It’s hard to call an election five weeks ahead of time, so I’m not going to. Anything can happen between now and then… but I suspect that if these trends continue we’ll see an NDP minority government, a Conservative opposition, and the Liberals holding the balance of power.

That would not be an ideal situation: The NDP have a mandate that I want to see passed, especially electoral reform to bring in proportional representation. The Liberals under Trudeau favor “alternative voting”, a style of election which would heavily favour centrist parties as everybody’s second choice… which of course means the centre-right Liberals. But it’s amazing to me that everybody, everybody, except the incumbent Conservatives, agree that something needs to be done about our electoral process.

And that leads into another point I feel strongly about: I’m rejecting the notion of “strategic voting” this election. There’s been a lot of discussion of the “ABC” tactic (Anyone But Conservative) and I strongly disagree with it. I’m pretty sure that whole attitude has contributed to the breakdown of Canadian democracy, and in any case I’m sick to death of compromising my principles in the faint hope that things will maybe get better.

It’s not enough to just vote against Harper, you have to vote for something you care about.

So I’m committed to voting NDP for three reasons:

First, I believe the NDP can beat the Conservatives both nationally and in my riding. I like the local Liberal candidate on a personal level (and indeed I endorsed her strongly when she ran for mayor) but I don’t like Justin Trudeau’s lack of a stance on Bill C-51, nor his seeming willingness to compromise his principles based on the whims of polling data. I genuinely don’t believe that he’s the Prime Minister this country needs… and that has nothing to do with Conservative attack ads.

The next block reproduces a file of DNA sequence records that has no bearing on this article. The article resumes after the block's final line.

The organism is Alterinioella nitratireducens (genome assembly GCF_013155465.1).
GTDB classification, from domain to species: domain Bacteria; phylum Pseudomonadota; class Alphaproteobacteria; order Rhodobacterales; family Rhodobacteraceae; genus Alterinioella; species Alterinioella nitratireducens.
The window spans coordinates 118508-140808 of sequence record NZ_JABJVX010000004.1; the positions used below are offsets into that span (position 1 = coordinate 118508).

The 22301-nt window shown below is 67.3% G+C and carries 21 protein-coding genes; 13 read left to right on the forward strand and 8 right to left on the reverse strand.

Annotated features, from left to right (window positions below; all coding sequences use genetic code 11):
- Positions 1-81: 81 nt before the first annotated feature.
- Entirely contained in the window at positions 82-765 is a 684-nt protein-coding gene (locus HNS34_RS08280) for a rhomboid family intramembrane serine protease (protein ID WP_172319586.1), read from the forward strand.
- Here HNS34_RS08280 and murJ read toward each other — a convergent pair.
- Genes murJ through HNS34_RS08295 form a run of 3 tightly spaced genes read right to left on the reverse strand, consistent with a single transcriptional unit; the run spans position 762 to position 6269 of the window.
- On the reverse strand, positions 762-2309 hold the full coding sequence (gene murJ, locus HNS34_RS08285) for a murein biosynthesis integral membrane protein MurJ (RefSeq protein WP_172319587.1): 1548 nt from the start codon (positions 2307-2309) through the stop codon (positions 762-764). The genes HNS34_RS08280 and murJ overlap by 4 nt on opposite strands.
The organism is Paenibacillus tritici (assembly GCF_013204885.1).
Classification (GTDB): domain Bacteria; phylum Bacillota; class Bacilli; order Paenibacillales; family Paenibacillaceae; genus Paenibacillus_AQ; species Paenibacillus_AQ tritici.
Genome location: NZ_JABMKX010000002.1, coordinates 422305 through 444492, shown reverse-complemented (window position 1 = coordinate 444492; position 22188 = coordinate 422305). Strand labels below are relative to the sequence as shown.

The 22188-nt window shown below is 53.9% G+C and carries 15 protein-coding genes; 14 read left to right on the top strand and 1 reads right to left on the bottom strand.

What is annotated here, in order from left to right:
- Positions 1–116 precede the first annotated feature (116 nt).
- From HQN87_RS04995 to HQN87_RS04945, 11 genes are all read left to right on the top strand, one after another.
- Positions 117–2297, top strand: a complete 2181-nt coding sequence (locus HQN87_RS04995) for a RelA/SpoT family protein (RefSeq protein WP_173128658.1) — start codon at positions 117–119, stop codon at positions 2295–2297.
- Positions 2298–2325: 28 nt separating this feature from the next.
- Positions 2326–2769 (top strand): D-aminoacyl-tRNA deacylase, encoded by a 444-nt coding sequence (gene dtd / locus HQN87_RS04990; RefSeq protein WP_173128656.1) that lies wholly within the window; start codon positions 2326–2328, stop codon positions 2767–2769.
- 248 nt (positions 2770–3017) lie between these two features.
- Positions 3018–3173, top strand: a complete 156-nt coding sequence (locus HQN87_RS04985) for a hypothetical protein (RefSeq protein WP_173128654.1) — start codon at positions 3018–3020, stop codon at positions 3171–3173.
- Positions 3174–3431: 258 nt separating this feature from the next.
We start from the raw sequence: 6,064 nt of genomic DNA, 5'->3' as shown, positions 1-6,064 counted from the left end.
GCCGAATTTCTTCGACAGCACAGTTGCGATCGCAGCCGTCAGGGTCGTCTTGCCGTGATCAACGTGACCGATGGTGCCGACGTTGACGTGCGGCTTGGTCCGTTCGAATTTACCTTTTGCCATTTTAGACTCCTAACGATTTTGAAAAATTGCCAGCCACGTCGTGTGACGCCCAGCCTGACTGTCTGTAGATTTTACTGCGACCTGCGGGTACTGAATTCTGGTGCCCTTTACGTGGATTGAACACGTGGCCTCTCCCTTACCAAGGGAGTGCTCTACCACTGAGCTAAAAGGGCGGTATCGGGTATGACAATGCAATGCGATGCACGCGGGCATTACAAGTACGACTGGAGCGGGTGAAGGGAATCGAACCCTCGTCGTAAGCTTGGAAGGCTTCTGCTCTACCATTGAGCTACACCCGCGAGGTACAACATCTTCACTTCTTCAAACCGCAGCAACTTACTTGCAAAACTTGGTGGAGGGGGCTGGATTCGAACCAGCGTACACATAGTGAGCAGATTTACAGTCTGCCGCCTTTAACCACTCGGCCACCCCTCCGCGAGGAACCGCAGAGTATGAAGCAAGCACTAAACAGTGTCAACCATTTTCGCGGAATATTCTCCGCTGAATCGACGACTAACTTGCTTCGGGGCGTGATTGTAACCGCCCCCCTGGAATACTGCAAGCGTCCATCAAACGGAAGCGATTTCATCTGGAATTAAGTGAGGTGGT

Second, I believe in the NDP platform, especially their call for electoral reform. If there’s one thing the last twenty years in this country has proven, it’s the “first past the post” is profoundly broken, and exploiting that broken system is what gave Stephen Harper a majority government without a clear mandate from the voters. We need to fix our electoral system, our environmental regulations, and rebuild our economy and our social safety net — and of course shitcan Bill C-51 immediately. The NDP have a plan to do that.

Third, I actually believe the NDP will follow through on their promises, which is something I can’t say for the Liberals. The NDP, even as recently as half a year ago, was the underdog and seen as unlikely to ever form the government. Its ranks are full of young, idealistic people and its leadership is full of politicians who haven’t yet held enough power to be corrupted by it. The NDP is a young, earnest party filled with young, earnest people who honestly believe that they can change the world… and that’s exactly what this country needs right now.

My ideal outcome for this election: I’d like to see the NDP have a majority government (or even a strong minority) bolstered by the Green Party. That would be the progressive government this country needs to heal ten years of Harper-inflicted wounds and get us back on the path to a stable, responsible and prosperous country.

And for the first time in my adult life, it looks like we might actually have a chance to do it.